Revilo Pendleton Oliver was born near Corpus Christi, Texas on 7 July 1908. He attended two years of high school in Illinois. Disliking the severe winters, and once requiring hospitalization “for one of the first mastoidectomies performed as more than a daring experiment,” he moved to California. He began the study of Sanskrit, using Max Müller’s handbooks and Monier Williams’ grammar, later finding a Hindu missionary to provide tuition. As an adolescent, he found amusement in going to watch evangelists “pitch the woo at the simple-minded”, attending performances of Aimee Semple McPherson and Katherine Tingley. He entered Pomona College in Claremont, California, when he was sixteen.
In 1930, Oliver married Grace Needham. He began attending the University of Illinois and studied under William Abbott Oldfather. His first book was an annotated translation, from the Sanskrit, of Mricchakatika (The Little Clay Cart) published by the University of Illinois in 1938. He received the degree of Philosophiae Doctor in 1940. That same year, the University published his Ph.D. thesis: Niccolò Perotti’s translations of the Enchiridion (republished in 1954 as Niccolo Perotti’s Version of the Enchiridion of Epictetus, with an Introduction and List of Perotti’s Writings). He began teaching graduate classes immediately after receiving the degree. For a number of years he also gave graduate courses in the Renaissance, which put him also in the Department of Spanish and Italian.
During the Second World War, Oliver worked with distinction at the U.S. Army Signal Corps installation, Arlington Hall, in crypt analysis. From 1942 until the autumn of 1945, he came to be in charge of a rapidly expanding department, and advanced from Analyst to Director of Research (eventually responsible for the work of about 175 persons). He claimed that in his privileged position, he learned what he called “the ultimate secret of Pearl Harbor” (that Franklin Roosevelt had incited the Japanese into the attack).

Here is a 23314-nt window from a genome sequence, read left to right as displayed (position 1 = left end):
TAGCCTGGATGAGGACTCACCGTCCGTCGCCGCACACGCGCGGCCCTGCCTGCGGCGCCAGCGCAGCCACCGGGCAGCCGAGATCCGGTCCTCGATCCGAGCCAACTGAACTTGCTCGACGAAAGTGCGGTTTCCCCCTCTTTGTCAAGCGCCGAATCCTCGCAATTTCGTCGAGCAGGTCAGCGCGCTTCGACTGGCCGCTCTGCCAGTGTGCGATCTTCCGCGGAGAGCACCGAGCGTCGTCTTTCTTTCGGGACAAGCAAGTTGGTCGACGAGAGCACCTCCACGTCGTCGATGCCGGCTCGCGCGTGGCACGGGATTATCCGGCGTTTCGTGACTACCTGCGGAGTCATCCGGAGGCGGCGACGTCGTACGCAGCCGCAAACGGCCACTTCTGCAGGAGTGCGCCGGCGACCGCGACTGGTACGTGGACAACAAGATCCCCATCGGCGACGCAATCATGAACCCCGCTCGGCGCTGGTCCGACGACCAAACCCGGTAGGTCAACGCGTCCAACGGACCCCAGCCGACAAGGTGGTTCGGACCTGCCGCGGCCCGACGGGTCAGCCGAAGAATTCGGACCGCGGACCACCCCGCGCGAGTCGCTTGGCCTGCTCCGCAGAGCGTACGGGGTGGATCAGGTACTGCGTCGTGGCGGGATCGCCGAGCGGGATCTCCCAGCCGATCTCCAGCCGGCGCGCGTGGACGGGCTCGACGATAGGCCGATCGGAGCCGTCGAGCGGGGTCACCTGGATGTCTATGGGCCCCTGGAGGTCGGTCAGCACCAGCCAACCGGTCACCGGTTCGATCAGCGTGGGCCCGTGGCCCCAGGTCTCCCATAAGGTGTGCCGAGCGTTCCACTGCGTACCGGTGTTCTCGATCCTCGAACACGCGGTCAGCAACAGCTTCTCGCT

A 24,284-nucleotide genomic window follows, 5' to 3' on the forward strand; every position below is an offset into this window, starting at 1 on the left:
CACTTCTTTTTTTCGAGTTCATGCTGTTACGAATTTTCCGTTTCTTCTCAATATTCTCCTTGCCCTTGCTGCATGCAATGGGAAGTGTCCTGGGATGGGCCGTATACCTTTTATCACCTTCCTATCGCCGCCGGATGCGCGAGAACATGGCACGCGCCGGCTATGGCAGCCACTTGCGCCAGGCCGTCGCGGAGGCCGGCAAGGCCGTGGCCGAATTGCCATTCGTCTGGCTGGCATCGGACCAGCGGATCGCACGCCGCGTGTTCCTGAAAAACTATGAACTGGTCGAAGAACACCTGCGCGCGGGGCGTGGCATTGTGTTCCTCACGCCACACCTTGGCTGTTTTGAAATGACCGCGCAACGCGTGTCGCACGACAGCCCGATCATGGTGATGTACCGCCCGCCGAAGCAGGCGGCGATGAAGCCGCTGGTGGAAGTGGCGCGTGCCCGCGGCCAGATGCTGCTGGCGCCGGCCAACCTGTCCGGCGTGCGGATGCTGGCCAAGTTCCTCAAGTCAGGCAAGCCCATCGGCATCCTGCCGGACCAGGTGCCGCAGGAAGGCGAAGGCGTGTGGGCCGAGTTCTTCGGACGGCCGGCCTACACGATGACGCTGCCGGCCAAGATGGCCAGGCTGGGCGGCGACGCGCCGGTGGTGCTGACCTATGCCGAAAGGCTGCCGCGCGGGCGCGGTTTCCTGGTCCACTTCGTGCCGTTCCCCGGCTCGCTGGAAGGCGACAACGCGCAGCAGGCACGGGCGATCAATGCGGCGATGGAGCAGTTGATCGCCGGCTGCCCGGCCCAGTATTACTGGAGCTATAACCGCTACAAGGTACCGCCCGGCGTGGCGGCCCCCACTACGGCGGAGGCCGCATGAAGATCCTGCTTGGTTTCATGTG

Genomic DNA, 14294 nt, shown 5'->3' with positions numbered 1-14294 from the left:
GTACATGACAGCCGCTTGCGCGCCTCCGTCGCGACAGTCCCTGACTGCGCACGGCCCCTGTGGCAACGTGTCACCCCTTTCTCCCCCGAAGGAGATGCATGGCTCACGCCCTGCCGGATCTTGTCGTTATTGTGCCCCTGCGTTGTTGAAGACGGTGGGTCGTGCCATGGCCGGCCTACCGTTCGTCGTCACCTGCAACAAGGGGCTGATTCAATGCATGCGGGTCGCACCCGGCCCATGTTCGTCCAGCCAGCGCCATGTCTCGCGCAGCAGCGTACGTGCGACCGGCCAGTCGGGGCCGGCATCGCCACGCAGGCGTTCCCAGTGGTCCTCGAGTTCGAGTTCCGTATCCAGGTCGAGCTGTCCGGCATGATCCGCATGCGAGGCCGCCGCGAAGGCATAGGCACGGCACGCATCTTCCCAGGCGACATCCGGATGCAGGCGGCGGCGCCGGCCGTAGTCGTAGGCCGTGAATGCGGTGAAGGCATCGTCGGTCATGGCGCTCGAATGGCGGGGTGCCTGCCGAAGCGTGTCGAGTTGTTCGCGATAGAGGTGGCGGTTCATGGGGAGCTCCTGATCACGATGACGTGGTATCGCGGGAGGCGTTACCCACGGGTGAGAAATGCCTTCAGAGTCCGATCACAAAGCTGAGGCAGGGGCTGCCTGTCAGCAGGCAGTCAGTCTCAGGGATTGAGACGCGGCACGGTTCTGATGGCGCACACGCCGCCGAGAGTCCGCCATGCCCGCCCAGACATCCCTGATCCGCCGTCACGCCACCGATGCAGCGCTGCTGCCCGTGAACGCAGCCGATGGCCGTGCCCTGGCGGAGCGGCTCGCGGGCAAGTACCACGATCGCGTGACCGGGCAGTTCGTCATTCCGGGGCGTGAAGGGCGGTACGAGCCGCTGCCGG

Oliver left Washington D.C. (which he called the “District of Corruption”) in 1945. He was convinced that within a few years, the facts of pro-Soviet actions and other operations would become known, and the American people would react with a violent “housecleaning” of the government. Confident that the future popular reaction was inevitable, Oliver returned to the University as an Assistant Professor, became an Associate Professor in 1947, and Professor in 1953. He held a Guggenheim Fellowship in 1946-7, and a Fulbright (Italy), 1953-4.
In 1955 Oliver’s friend, Professor Willmore Kendall, discussed plans for the journal which was eventually called National Review. Kendall “desiderated a conservative antidote to the New Republic, etc.,” and had among his pupils at Yale, William F. Buckley Jr.. Kendall convinced Oliver to write on political subjects for the journal.
In 1958, Oliver joined Robert Welch in being one of the founding members of the anti-Communist John Birch Society. Oliver wrote frequently for the Birch Society magazine American Opinion, his most widely-noted piece being a two-part article called “Marxmanship in Dallas” that asserted that Lee Harvey Oswald had carried out the assassination of President Kennedy as part of a Communist conspiracy. In Oliver’s view, the Communists wished to eliminate Kennedy as a puppet who had outlived his usefulness. Oliver testified before the Warren Commission on the basis for his assertions, but was not taken particularly seriously. He was reprimanded over his remarks by the University of Illinois’ Board of Trustees, but they did not try to unseat him.
In the 1960s Oliver broke with conventional American conservatism, having become convinced that Welch had either cozened him from the start or sold out later, and severed his connections with what he called “the Birch hoax.” He thus came to openly embrace an essentially Nazi worldview, and eventually to assist William Luther Pierce in forming the National Alliance. He retired as Emeritus in 1977.
Oliver believed that religion was one of the major weaknesses of his nation and civilization. An atheist and materialist, he characterized Christianity as “a spiritual syphilis,” which “has rotted the minds of our race and induced paralysis of our will to live.”
He also used the pen names “Ralph Perier” (for The Jews Love Christianity and Religion and Race) and “Paul Knutson” (for Aryan Asses). It is claimed that Oliver was the actual author of the Introduction (credited to Willis Carto) to Francis Parker Yockey’s Imperium.